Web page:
Seventh, plaintiff alleges his legal materials were intentionally misplaced during transport to Green Haven and were not returned until February 5, 1997 (Id. ¶¶ 154). This claim was not asserted in the original complaint in 9:97CV320, and it was not timely when asserted in the amended complaint; thus the defendants' summary judgment on statute of limitations grounds will be granted with respect to this claim.
Eighth, plaintiff alleges that while an inmate at Green Haven, defendants Rodas and/or Scales learned plaintiff had Hepatitis C in September 1997 but failed to notify defendant until November 1998, and defendants Fein, Koenigsmann, Zwillinger, Bliden and Schneider failed to properly treat plaintiff for hearing loss (Id. ¶¶ 155-166). These claims were timely asserted in the amended complaint.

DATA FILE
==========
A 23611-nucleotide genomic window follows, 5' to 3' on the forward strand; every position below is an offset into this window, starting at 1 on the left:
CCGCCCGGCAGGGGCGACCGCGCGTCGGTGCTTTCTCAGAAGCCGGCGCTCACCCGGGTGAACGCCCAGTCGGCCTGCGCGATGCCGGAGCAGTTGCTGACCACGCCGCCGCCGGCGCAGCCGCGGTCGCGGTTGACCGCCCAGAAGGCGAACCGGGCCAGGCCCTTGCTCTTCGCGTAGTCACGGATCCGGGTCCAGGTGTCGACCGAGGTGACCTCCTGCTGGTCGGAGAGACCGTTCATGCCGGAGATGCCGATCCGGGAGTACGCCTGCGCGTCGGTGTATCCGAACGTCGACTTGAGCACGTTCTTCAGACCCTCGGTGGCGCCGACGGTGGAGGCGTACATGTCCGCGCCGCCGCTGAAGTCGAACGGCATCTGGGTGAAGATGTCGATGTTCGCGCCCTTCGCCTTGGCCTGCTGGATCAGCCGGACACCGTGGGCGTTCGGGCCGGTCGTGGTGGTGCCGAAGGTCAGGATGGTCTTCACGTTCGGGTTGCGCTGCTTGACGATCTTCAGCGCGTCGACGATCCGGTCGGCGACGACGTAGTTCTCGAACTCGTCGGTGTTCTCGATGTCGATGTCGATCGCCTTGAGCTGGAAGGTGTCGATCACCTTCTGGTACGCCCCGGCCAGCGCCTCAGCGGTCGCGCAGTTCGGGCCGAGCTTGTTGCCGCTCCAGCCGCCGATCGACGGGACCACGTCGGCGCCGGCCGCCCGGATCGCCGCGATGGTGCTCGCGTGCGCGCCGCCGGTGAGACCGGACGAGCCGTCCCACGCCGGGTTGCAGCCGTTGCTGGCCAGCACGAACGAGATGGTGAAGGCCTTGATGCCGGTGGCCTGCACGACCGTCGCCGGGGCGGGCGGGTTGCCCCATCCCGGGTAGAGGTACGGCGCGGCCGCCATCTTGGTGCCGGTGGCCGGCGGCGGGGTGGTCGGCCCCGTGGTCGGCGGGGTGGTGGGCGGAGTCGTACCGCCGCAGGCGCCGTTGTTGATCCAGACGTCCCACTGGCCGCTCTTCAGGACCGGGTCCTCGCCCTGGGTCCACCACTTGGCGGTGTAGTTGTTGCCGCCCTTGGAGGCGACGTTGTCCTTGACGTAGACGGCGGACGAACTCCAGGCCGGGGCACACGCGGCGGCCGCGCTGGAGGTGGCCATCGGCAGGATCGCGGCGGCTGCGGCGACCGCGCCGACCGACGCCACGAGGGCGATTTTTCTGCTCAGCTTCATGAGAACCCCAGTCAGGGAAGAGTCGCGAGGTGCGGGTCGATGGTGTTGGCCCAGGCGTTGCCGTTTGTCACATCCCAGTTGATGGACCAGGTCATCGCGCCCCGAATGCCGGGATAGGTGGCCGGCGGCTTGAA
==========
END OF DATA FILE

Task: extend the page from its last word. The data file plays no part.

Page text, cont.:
In summary, the defendants' motion for summary judgment on statute of limitations grounds is granted with respect to plaintiff's claims for assault and retaliation against defendant Bezio and with respect to plaintiff's claim of lost property during transfer to Green Haven. The defendants' motion for summary judgment on statute of limitations grounds will be denied in all other respects.
III. Medical Care Claims